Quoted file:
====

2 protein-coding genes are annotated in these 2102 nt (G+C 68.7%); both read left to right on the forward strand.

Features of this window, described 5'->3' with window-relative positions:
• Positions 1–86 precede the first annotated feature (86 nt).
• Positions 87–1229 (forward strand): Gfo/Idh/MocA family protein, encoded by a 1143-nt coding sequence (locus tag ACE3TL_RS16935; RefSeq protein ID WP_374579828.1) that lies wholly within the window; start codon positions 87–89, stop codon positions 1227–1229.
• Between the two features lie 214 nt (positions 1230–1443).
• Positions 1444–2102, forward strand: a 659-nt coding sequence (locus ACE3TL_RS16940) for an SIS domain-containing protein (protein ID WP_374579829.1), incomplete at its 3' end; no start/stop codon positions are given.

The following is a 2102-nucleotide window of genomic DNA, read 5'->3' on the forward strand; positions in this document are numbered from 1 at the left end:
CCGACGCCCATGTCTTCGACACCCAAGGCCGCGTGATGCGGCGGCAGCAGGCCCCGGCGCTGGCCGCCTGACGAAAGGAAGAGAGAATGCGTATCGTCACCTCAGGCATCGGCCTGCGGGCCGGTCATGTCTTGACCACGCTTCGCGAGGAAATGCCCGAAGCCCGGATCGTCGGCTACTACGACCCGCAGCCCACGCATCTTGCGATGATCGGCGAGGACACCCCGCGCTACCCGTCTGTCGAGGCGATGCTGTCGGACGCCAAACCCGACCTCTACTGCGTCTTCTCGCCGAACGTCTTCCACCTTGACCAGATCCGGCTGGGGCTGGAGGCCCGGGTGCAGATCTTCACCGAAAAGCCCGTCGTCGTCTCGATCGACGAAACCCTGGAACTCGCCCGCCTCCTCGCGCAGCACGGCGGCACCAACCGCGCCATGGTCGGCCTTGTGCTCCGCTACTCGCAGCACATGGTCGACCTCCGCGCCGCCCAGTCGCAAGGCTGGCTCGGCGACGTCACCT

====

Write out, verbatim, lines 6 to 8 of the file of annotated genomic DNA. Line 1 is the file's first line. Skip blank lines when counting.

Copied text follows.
• Positions 1444–2102, forward strand: a 659-nt coding sequence (locus ACE3TL_RS16940) for an SIS domain-containing protein (protein ID WP_374579829.1), incomplete at its 3' end; no start/stop codon positions are given.

The following is a 2102-nucleotide window of genomic DNA, read 5'->3' on the forward strand; positions in this document are numbered from 1 at the left end:
CCGACGCCCATGTCTTCGACACCCAAGGCCGCGTGATGCGGCGGCAGCAGGCCCCGGCGCTGGCCGCCTGACGAAAGGAAGAGAGAATGCGTATCGTCACCTCAGGCATCGGCCTGCGGGCCGGTCATGTCTTGACCACGCTTCGCGAGGAAATGCCCGAAGCCCGGATCGTCGGCTACTACGACCCGCAGCCCACGCATCTTGCGATGATCGGCGAGGACACCCCGCGCTACCCGTCTGTCGAGGCGATGCTGTCGGACGCCAAACCCGACCTCTACTGCGTCTTCTCGCCGAACGTCTTCCACCTTGACCAGATCCGGCTGGGGCTGGAGGCCCGGGTGCAGATCTTCACCGAAAAGCCCGTCGTCGTCTCGATCGACGAAACCCTGGAACTCGCCCGCCTCCTCGCGCAGCACGGCGGCACCAACCGCGCCATGGTCGGCCTTGTGCTCCGCTACTCGCAGCACATGGTCGACCTCCGCGCCGCCCAGTCGCAAGGCTGGCTCGGCGACGTCACCT